There’s usually a negative connotation attached to a broken home, but Billy Luther sees the beauty in the pieces that don’t necessarily fit together forming something unique in “Frybread Face and Me,” set in 1990 where the writer/director recounts the summer he spent on his grandmother’s home on the Diné reservation in Arizona at the age of 11. He isn’t the only one that’s been left there by his parents when not long after he arrives, he is joined by his slightly older cousin Dawn (a standout Charley Hogan), who has been unable to shake the nickname the family gave her a while back as “Frybread” for her cherubic face, ad while both have vague ideas about why they’re there, the parental strife was never intended to be passed down, though it’s easy for both to think they’re unwanted when neither are given more concrete answers. Other than their grandmother Lorraine (Sarah H. Natani), who is content to knit and speak only in Navajo, a language Benny (Keir Tallman), Luther’s onscreen surrogate, can’t quite comprehend, the house is a home to the wounded with the kids’ uncle Marvin (Martin Sensmeier) already a taciturn rancher in his thirties who resents more mouths to feed and Lucy (Kahara Hodges), a free-spirit who seems the most well-adjusted but seen as a disappointment within the family, with Benny remembering how he was told that’d be the last person he’d want to be like.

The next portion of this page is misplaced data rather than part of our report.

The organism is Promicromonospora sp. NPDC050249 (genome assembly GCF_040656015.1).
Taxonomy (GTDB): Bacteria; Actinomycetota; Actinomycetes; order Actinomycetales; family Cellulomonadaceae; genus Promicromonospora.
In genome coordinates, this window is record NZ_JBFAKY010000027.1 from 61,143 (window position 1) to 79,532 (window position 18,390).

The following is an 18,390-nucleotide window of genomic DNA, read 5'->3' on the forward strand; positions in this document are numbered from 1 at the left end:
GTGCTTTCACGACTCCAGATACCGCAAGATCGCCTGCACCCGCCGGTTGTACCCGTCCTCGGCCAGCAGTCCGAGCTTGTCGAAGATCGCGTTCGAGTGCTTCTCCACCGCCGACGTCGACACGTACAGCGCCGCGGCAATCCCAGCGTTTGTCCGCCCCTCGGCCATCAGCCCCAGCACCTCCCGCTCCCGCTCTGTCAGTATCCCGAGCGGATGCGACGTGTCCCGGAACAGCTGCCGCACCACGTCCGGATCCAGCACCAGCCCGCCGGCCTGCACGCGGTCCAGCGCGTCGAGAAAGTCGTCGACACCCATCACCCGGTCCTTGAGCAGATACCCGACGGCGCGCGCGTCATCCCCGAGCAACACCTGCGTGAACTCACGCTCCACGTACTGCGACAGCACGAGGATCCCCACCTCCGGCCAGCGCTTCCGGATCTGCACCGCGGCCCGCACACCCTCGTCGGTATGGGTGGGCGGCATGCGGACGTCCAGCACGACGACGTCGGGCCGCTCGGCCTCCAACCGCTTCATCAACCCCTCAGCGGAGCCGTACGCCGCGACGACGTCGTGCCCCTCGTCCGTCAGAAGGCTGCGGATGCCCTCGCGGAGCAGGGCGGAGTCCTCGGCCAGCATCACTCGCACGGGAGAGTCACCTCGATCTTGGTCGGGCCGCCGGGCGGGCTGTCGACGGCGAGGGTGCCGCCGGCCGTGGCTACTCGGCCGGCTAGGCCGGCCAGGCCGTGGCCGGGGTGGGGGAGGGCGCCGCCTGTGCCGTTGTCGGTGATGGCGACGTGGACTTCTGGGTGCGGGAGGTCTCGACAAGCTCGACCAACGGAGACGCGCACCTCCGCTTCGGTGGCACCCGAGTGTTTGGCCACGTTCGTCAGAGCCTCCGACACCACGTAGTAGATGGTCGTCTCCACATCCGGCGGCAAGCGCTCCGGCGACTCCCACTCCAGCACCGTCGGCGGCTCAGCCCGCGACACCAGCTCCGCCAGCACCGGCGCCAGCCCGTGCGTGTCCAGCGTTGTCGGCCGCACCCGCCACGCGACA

Benny starts to form his own ideas about who he wants to be on the res, which in some way fulfills the ostensible reason he’s sent there by his father, but Luther is wise to take interest in what brought everyone there, perhaps a birthright but nonetheless somewhere almost none feel like they belong. Although “Frybread Face and Me” has a voiceover, endearingly in Luther’s own wisened voice with accompanying splices of home videos to assure this all really happened, it is guided by a gentler spirit as it moves between Benny’s perspective and allowing one to see the territory through the eyes of everyone else as he gradually ingratiates himself to Dawn, the most at home on the land without anything to compare it to and initially seeing Benny as encroaching, and cuts through Marvin’s bitterness to learn of a sense of defeat so ingrained it prevents him from wanting anyone else to progress. The fact that Benny is pretty evidently gay, from his abiding love for Fleetwood Mac and a tendency to give soap opera-esque plot lines to his action figures, grows less important both to the other characters and to the story itself, effortlessly making the idea of inclusion extend to how the family naturally starts to form anew when all the characters look for acceptance in one way or another.
The relatively light touch gives “Frybread and Me” a cumulative power as it rolls along, reflecting a way of life where both tragedy and celebration aren’t treated as major events but part of a continuum making any effort to break the cycle feel big. As characters learn throughout that the stories they may have grown up with might not be entirely true, at least this one about growing up does.
“Frybread Face and Me” will screen at SXSW on March 13th at 4:15 pm at Violet Crown Cinema 2 and 4:45 pm at Violet Crown Cinema 4 and March 17th at 6 pm at AFS Cinema.